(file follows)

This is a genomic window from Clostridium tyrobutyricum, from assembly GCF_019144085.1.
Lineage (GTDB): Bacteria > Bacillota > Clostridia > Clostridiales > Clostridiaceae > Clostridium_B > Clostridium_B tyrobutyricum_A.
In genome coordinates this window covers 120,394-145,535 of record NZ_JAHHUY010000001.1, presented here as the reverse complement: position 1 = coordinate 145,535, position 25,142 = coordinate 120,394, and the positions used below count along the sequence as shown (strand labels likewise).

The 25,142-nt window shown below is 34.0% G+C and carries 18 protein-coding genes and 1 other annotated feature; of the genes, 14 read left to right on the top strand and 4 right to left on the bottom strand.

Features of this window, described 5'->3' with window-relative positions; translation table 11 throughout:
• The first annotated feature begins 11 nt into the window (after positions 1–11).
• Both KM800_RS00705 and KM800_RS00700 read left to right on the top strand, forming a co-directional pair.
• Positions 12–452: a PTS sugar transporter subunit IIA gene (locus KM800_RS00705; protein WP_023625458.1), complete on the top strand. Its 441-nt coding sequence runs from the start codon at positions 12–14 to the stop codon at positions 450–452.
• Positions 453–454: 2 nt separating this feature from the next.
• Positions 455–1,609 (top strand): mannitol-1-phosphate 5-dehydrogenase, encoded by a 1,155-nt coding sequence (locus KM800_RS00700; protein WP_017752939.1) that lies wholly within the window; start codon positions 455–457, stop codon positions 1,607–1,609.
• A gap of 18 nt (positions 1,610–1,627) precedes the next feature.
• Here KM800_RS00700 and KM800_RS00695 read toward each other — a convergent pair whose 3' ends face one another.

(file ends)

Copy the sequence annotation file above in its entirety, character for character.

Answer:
This is a genomic window from Clostridium tyrobutyricum, from assembly GCF_019144085.1.
Lineage (GTDB): Bacteria > Bacillota > Clostridia > Clostridiales > Clostridiaceae > Clostridium_B > Clostridium_B tyrobutyricum_A.
In genome coordinates this window covers 120,394-145,535 of record NZ_JAHHUY010000001.1, presented here as the reverse complement: position 1 = coordinate 145,535, position 25,142 = coordinate 120,394, and the positions used below count along the sequence as shown (strand labels likewise).

The 25,142-nt window shown below is 34.0% G+C and carries 18 protein-coding genes and 1 other annotated feature; of the genes, 14 read left to right on the top strand and 4 right to left on the bottom strand.

Features of this window, described 5'->3' with window-relative positions; translation table 11 throughout:
• The first annotated feature begins 11 nt into the window (after positions 1–11).
• Both KM800_RS00705 and KM800_RS00700 read left to right on the top strand, forming a co-directional pair.
• Positions 12–452: a PTS sugar transporter subunit IIA gene (locus KM800_RS00705; protein WP_023625458.1), complete on the top strand. Its 441-nt coding sequence runs from the start codon at positions 12–14 to the stop codon at positions 450–452.
• Positions 453–454: 2 nt separating this feature from the next.
• Positions 455–1,609 (top strand): mannitol-1-phosphate 5-dehydrogenase, encoded by a 1,155-nt coding sequence (locus KM800_RS00700; protein WP_017752939.1) that lies wholly within the window; start codon positions 455–457, stop codon positions 1,607–1,609.
• A gap of 18 nt (positions 1,610–1,627) precedes the next feature.
• Here KM800_RS00700 and KM800_RS00695 read toward each other — a convergent pair whose 3' ends face one another.